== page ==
Deauville lines up heavweight tributes


PARIS -- The 33rd annual Deauville Festival of American Cinema will pay tribute to Michael Douglas, Sigourney Weaver and Sidney Lumet, whose latest movie, "Before the Devil Knows You're Dead," will have its world premiere at the event, organizers said Monday.

The festival's only other world premiere will be Ben Affleck's "Gone, Baby, Gone," the tale of two private dicks on the trail of a missing 4-year-old starring Casey Affleck, Morgan Freeman and Ed Harris.

A selection of Douglas' films will be aired as part of his tribute, including his latest picture "King of California."

More than 120 movies will unspool during the 10-day festival, which takes place Aug. 31-Sept. 9 in the Normandy beach resort.

About half of these will make up a new section titled "American Nights," which will see 240 hours of movies screened around the clock in a 100-seater theater for the duration of the festival. Genres covered will include Westerns, film noir, horror and comedy.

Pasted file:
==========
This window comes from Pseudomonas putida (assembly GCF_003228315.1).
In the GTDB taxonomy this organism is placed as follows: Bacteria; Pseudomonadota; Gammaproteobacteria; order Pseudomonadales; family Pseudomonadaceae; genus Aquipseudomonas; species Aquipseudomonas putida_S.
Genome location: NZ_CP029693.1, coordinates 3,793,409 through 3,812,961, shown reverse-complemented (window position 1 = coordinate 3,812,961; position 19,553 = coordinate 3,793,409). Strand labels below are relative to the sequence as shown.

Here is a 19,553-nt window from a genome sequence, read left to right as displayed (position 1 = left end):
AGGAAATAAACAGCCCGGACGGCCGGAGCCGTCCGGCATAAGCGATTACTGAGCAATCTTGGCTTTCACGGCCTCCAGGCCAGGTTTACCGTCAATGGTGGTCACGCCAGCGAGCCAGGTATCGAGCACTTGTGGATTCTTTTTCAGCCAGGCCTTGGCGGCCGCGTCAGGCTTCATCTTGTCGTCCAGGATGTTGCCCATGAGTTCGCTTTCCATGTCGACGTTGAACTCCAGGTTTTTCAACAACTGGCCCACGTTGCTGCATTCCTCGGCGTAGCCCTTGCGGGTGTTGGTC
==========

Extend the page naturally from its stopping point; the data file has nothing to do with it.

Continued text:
Among new Hollywood fare showcased at Deauville will be Matt Damon starrer "The Bourne Ultimatum" and Western drama "The Assassination of Jesse James by the Coward Robert Ford," which stars Brad Pitt, both movies that will transfer in from Venice. Paul Haggis' Iraq-themed "In the Valley of Elah" -- starring Tommy Lee Jones, Charlize Theron and James Franco -- also is making its way to Normandy after a Venice bow, as is the George Clooney starrer "Michael Clayton."

Other French premieres at Deauville include director Frank Oz's comedy drama "Death at a Funeral"; Hal Hartley's "Fay Grim"; the Stephen King adaptation "1408," starring John Cusack and Samuel L. Jackson; Judd Apatow's "Knocked Up"; Farrelly brothers comedy "The Heartbreak Kid"; and "Shoot 'Em Up," which stars Clive Owen as a man protecting a newborn from an army of gunmen.

The 11-strong competition lineup comprises: "Broken English," directed by Zoe Cassavettes; "Factory Girl" by George Hickenlooper; "For Your Consideration" by Christopher Guest; "Grace Is Gone" by John C. Strouse; "Ira and Abby" by Robert Cary; "Live!" by Bill Guttentag; "Never Forever" by Gina Kim; "Rocket Science" by Jeffrey Blitz; "Teeth" by Mitchell Lichtenstein; "The Dead Girl" by Karen Moncrieff; and "Waitress" by Adrienne Shelly. The jury is headed by French helmer Andre Techine.

Deauville also will pay homage to Ida Lupino, one of the first actresses to direct movies, as part of the festival's new focus on the repertoire of classic American cinema. Five of her movies will be screened.